Two young mothers exited the auditorium. The presentation they had just watched demonstrated different living creatures bringing young into the world and caring for them.
“It’s interesting how Hashem made mothers of nearly all species feel responsibility towards their young,” Rivkah said.
“You’re right,” Leah responded. “I just wish that human kids would become independent sooner! Did you see how many babies ran off independently at birth? Fish, colts and birds don’t cry for mommy in the middle of the night. That’s Utopia!”
Rivkah smiled. “I wonder why Hashem didn’t create human offspring to be independent at birth.”
“Me, too,” said Leah. “We’d both have a lot more time for ourselves — and energy!”
The Plan is for man to inhabit the world and improve it. One also is responsible for self-improvement in material and spiritual realms. In order to enable one to succeed in that mission, Hashem set up life as a learning environment for the human. Rather than being able to run off immediately, a child is made dependent on parents for sustenance and education. The slow process of maturity keeps the child under the tutelage of the parent for about 20 years before s/he can declare independence. A parent has years to imbue a child with values and manners that meet Torah standards.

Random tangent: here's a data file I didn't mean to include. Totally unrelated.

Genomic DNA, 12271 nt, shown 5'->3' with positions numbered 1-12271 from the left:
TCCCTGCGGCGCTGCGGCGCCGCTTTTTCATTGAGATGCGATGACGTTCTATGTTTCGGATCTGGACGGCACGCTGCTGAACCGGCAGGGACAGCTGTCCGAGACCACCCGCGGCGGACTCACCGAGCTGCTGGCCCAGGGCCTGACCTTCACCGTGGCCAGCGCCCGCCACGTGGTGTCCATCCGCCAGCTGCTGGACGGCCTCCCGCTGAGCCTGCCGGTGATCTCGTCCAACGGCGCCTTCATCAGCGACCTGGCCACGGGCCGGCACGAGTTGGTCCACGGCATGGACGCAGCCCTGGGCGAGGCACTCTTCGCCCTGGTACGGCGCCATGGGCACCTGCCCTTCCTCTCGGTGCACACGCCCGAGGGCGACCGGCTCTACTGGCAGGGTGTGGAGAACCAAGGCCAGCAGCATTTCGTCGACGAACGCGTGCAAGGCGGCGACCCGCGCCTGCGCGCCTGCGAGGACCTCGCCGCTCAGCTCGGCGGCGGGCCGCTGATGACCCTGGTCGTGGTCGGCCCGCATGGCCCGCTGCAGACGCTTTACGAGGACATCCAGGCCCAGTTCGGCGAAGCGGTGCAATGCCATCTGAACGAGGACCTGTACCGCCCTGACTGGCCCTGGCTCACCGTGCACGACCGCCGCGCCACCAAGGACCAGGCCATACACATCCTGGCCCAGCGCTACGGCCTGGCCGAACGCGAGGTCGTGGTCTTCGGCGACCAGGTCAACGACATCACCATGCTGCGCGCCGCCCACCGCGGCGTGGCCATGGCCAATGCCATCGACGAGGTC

So, you might say, the slow maturation process is for the benefit of the offspring. That’s only part of the truth.
Hashem, in His wisdom, created the parent-child relationship in order to give the parent an environment of self-development. Parenting compels one to mature and to accept responsibility for others. Each child challenges a parent to employ different inner strengths. A parent should realize that doing a good job raising others creates a better self.
Be selfish. Be a good parent.
One More Second: Another Thought for the Day
The tragic fact that the 20th century has seen breathtaking erosion in standards of morality — to the point where immorality is equated with “honesty” and someone upholding the eternal standards is derided as Victorian — has not changed the Torah standards of propriety… Fortunately, there are no provisions to amend the Divine constitution to suit the changing mores of society. (Rabbi Nosson Scherman, Megillas Eichah, “Overview/Destruction and Redemption,” p. xxviii)